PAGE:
|Accelerating Infrastructure Innovations|
|Federal Highway Administration > Publications > Focus > November/December 1997 > Articles In This Issue|
|November/December 1997||Publication Number: FHWA-SA-97-029|
Articles in this Issue
For nearly 10 years, State and Provincial highway agencies have been collecting data from thousands of long-term pavement performance (LTPP) experiments across the United States and Canada. Now, a new software program-called DataPave-brings that data, as well as a set of tools for searching, viewing, and manipulating the data, to your personal computer.
Like their colleagues in the United States, European highway researchers have set their sights on developing a mechanistic system for asphalt pavement design. The task of developing that system is the responsibility of the Forum of European National Highway Research Laboratories (FEHRL), whose members are involved in developing European standards for asphalt pavement design.
The Superpave system is increasingly seen around the country as the mix design system that will take roads into the 21st century. But to the engineering students at the Nation's universities who will be designing and maintaining those future roads, it has remained largely an unknown. Indiana is setting out to change that.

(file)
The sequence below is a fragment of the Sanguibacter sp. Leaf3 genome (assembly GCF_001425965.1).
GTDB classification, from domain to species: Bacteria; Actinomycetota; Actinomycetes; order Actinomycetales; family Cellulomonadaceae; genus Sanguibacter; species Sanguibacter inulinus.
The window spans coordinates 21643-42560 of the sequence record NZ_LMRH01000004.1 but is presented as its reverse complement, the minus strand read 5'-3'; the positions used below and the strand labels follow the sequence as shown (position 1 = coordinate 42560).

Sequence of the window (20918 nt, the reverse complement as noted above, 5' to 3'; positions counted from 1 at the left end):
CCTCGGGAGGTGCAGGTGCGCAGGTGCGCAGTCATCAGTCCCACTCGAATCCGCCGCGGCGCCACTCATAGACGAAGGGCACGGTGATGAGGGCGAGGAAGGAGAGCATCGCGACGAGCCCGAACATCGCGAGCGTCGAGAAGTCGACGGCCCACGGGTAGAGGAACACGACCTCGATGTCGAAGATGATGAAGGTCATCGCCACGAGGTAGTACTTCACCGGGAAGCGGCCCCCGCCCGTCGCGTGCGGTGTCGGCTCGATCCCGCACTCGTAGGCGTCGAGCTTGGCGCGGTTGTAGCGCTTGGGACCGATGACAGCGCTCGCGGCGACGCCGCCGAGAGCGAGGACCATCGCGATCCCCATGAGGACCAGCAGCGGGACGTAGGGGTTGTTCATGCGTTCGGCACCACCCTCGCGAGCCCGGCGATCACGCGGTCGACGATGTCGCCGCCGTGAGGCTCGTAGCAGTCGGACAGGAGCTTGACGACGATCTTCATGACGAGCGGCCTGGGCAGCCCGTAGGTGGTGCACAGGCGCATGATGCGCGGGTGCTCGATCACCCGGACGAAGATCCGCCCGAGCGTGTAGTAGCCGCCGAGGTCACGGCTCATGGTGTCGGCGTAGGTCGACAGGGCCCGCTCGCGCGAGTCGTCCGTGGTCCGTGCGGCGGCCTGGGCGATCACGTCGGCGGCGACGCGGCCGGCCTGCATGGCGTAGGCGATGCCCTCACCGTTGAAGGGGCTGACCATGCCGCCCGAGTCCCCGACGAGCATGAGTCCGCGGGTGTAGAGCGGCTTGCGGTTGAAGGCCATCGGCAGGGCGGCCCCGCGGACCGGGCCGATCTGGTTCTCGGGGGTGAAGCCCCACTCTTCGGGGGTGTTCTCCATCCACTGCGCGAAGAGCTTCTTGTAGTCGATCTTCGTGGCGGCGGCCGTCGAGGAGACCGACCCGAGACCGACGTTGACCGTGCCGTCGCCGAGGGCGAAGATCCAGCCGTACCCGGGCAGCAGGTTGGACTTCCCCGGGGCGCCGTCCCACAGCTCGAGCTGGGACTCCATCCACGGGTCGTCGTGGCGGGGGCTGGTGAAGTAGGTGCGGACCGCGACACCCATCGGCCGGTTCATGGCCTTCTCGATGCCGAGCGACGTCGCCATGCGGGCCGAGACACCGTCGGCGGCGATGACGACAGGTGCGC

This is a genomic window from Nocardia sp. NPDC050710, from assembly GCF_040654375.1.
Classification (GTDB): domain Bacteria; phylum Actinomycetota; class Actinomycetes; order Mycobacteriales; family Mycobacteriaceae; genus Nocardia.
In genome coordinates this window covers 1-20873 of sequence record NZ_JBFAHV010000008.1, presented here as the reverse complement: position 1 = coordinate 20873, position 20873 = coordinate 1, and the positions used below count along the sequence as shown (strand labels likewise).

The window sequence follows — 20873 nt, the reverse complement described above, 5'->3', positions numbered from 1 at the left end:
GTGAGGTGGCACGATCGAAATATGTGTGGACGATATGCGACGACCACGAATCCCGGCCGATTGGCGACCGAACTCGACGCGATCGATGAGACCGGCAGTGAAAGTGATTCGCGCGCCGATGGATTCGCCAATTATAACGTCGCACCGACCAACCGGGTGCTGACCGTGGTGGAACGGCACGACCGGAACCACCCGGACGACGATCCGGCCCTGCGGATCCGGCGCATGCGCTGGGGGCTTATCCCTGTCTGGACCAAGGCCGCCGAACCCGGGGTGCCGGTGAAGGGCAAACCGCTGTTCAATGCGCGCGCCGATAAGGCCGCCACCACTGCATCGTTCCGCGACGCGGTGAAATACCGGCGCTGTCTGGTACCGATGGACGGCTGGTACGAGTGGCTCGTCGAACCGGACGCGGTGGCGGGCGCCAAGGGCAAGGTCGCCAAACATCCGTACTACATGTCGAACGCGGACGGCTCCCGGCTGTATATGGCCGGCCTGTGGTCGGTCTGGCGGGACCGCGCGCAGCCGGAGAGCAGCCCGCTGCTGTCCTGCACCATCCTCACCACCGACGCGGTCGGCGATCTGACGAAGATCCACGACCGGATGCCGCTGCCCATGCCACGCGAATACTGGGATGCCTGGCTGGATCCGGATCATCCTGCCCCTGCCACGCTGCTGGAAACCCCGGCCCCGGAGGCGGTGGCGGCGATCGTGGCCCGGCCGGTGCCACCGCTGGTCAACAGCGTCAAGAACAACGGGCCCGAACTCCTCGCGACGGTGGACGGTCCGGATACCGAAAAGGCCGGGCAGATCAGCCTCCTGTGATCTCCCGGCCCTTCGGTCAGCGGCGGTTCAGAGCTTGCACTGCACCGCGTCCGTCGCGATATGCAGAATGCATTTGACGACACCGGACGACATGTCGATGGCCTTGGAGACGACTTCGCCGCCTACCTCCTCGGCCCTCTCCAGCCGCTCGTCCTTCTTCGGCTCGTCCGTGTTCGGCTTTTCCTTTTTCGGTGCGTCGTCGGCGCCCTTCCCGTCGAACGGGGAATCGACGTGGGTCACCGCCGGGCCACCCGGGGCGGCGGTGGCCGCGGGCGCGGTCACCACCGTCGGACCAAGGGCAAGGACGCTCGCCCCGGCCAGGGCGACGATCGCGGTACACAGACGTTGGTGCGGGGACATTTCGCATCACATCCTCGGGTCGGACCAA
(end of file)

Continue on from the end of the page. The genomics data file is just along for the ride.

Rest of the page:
The reports, brochures, and other publications detailing the results of the project to assess the costs versus benefits of the Strategic Highway Research Program (SHRP) are now available both online and in print. The information in those publications substantiates the preliminary findings reported earlier this year (see March 1997 Focus), which indicated that SHRP products save money, time, and lives. In recognition of those savings, the SHRP products have been dubbed "RoadSavers."
Participants at the Transportation Research Board (TRB) 77th annual meeting, scheduled for January 11-15, 1998, in Washington, D.C., can choose from a range of sessions featuring the latest on the implementation of the Strategic Highway Research Program (SHRP) products and technologies.
United States Department of Transportation - Federal Highway Administration